The Internet of Things (IoT) is already revolutionising consumers’ lives. Smart meters and thermostats are reducing energy bills, and wearable tech is helping to make us healthier. But for IoT to truly take off, Sean Lorenz at LogMeIn believes the industry needs to allay consumer fears about security.
A recent study by KPMG found that 62% of consumers in the UK believe that businesses were not showing enough concern for privacy and security, while 70% believed it is too easy for things to go wrong in our hyper-connected world.
No doubt these fears are being fuelled by high-profile stories of connected devices being hacked or not configured properly, resulting in data being compromised. Organisations looking to manufacture connected products need to make security their number one priority, to make sure that what they’re putting on the market is resilient and robustly protects its owners.
This was a point made by the head of the US’s Federal Trade Commission, Edith Ramirez, at this year’s CES event in Las Vegas. Ramirez told delegates that IoT products should not damage the well-being of consumers and that connected products should have robust security built in.
Unfortunately, many traditional manufacturing companies are not geared up to do this. They are great at designing and making their products, but they simply do not have the expertise to ensure the security of their device once it is connected to the web.
Data is the biggest challenge
With IoT, the amount of information captured about our lives is unprecedented. Businesses looking to retrieve and store data from connected devices need to ensure it is kept safe, otherwise they will come across as the perpetrator rather than the victim in the event of data theft.
Our data not only needs protecting, but companies also need to be transparent about how they’re using it. For example, what many people don’t realise is that most ‘free’ apps aren’t free at all; it’s just that the provider is capturing and using our data as payment. This needs to change and companies need to let consumers know what they’re doing with their information.
Identity and access
Closely connected to the idea of data use are identity and access, which are at the heart of privacy and security. It’s no longer just you that interacts with a device but any number of people including installers, vendors, or building managers. Consumers will want assurances that their devices and associated networks have authentication protocols in place to guarantee that only those with permission can access them.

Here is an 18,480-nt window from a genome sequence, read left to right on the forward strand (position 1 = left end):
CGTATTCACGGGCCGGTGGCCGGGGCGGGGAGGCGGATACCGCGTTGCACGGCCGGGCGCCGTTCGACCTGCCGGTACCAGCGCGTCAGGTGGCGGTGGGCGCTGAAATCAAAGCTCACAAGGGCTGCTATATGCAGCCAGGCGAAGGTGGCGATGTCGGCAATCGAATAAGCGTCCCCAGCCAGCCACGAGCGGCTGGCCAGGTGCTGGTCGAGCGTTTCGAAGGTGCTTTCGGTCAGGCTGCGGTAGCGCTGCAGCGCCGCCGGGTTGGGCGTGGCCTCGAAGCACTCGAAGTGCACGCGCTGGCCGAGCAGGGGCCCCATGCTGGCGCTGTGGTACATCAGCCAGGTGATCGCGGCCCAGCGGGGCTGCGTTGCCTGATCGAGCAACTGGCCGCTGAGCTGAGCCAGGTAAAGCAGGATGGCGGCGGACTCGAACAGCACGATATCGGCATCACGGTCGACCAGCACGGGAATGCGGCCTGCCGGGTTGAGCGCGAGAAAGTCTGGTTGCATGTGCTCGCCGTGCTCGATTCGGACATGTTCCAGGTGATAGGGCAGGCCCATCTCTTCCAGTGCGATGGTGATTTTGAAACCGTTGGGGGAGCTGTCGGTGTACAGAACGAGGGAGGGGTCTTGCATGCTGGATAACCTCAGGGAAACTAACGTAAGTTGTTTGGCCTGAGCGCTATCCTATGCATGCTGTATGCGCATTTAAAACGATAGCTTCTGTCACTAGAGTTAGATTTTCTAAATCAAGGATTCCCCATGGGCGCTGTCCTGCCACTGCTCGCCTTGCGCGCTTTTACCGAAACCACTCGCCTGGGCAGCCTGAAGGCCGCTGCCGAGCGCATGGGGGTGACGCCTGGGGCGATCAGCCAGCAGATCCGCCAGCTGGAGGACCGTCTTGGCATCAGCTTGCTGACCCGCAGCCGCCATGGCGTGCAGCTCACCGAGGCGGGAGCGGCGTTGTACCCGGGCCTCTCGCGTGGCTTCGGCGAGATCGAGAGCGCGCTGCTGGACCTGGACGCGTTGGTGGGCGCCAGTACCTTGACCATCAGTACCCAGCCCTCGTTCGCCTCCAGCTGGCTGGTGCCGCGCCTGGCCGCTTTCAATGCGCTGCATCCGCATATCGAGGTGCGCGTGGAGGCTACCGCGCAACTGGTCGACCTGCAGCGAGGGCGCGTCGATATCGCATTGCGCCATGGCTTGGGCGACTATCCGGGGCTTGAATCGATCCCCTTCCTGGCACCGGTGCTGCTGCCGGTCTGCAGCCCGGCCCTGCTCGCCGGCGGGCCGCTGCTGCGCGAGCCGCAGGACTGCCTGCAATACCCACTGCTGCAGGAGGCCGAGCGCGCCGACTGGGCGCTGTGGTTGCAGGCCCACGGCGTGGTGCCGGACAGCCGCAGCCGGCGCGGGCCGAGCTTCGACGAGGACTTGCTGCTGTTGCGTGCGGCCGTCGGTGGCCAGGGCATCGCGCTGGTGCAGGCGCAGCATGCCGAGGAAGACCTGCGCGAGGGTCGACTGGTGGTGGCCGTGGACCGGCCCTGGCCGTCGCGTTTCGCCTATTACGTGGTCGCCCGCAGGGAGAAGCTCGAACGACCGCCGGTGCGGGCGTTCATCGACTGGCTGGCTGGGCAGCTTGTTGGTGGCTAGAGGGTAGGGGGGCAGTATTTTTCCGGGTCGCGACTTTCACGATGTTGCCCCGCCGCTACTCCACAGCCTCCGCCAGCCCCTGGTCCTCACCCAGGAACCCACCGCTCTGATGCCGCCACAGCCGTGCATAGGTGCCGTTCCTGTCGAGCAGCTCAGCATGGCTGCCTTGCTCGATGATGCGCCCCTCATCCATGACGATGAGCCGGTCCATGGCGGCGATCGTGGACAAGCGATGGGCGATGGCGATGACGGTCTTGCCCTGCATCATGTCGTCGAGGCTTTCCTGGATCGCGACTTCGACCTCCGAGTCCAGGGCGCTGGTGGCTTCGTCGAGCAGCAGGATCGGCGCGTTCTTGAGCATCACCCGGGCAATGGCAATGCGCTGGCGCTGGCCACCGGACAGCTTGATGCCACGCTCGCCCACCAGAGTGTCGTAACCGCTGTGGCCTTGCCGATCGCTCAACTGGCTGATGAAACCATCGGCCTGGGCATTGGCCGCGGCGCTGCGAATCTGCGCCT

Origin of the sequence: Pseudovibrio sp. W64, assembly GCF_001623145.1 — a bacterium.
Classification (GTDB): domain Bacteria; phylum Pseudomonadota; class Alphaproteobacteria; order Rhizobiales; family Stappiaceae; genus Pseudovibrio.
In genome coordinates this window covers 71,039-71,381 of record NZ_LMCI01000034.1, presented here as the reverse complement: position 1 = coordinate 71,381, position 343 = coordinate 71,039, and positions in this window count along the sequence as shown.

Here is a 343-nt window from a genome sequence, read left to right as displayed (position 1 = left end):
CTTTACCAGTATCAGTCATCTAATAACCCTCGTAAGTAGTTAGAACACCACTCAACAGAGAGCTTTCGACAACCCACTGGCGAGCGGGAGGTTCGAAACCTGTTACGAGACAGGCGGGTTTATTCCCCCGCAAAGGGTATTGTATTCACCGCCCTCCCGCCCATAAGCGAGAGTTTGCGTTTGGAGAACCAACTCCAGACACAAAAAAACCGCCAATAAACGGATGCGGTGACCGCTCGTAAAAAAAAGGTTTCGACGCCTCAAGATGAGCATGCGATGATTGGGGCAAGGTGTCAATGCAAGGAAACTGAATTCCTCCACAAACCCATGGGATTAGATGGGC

While you can have central defence boxes in and out of the network, like those offered by BitDefender, manufacturers still need to ensure the integrity of their products. As such, make sure you have two levels of interception. By all means have a defence box, but the device needs its own security as the user is not always going to connect the device through their home router.
When looking to create a connected product, manufacturers need to think about best practice security tests for ‘the board’, on ‘the wire’ and in ‘the cloud’. If you can secure things in these three key target areas, you are closing those security loopholes.
- The board – consider the security of the physical device, for example, can anyone tamper with it?
- The wire – how are messages securely encrypted while in transit over-the-wire?
- The cloud – what authentication and identification procedures are in place and who has access?
To make sure they’re confident in these answers, manufacturers need to approach an expert in provisioning, access and authentication right from the word ‘go’ at the design stage. Only then will they have peace of mind that their product is up to scratch, and their processes, storage, and network will not present a security issue – so we can all have confidence in a Security of Connected Things age.
The author of this blog is Sean Lorenz, technical product manager for Xively at LogMeIn. He helps drive the Xively Internet of Things (IoT) platform roadmap and works closely with customers to understand how connected products and operations can help transform their businesses.